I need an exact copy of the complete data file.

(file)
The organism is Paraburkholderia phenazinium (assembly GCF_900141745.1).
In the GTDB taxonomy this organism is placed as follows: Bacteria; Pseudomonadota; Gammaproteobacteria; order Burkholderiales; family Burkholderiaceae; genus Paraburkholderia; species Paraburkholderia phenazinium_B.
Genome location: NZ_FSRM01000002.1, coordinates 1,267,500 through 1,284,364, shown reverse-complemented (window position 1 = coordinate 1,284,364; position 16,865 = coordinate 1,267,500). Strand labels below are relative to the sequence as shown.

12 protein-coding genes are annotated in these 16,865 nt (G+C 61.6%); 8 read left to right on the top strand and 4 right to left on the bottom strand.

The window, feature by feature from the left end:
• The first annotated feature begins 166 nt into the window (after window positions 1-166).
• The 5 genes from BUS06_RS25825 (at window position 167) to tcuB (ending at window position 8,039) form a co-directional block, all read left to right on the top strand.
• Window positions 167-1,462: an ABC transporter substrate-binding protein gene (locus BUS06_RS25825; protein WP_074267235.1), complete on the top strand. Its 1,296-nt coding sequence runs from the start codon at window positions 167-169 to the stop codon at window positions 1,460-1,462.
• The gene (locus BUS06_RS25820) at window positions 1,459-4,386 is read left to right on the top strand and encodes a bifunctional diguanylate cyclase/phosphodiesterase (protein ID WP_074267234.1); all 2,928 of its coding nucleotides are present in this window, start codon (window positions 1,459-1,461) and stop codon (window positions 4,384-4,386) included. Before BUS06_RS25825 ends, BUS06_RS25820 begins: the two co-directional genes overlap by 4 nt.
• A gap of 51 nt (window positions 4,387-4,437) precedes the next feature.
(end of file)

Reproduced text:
The organism is Paraburkholderia phenazinium (assembly GCF_900141745.1).
In the GTDB taxonomy this organism is placed as follows: Bacteria; Pseudomonadota; Gammaproteobacteria; order Burkholderiales; family Burkholderiaceae; genus Paraburkholderia; species Paraburkholderia phenazinium_B.
Genome location: NZ_FSRM01000002.1, coordinates 1,267,500 through 1,284,364, shown reverse-complemented (window position 1 = coordinate 1,284,364; position 16,865 = coordinate 1,267,500). Strand labels below are relative to the sequence as shown.

12 protein-coding genes are annotated in these 16,865 nt (G+C 61.6%); 8 read left to right on the top strand and 4 right to left on the bottom strand.

The window, feature by feature from the left end:
• The first annotated feature begins 166 nt into the window (after window positions 1-166).
• The 5 genes from BUS06_RS25825 (at window position 167) to tcuB (ending at window position 8,039) form a co-directional block, all read left to right on the top strand.
• Window positions 167-1,462: an ABC transporter substrate-binding protein gene (locus BUS06_RS25825; protein WP_074267235.1), complete on the top strand. Its 1,296-nt coding sequence runs from the start codon at window positions 167-169 to the stop codon at window positions 1,460-1,462.
• The gene (locus BUS06_RS25820) at window positions 1,459-4,386 is read left to right on the top strand and encodes a bifunctional diguanylate cyclase/phosphodiesterase (protein ID WP_074267234.1); all 2,928 of its coding nucleotides are present in this window, start codon (window positions 1,459-1,461) and stop codon (window positions 4,384-4,386) included. Before BUS06_RS25825 ends, BUS06_RS25820 begins: the two co-directional genes overlap by 4 nt.
• A gap of 51 nt (window positions 4,387-4,437) precedes the next feature.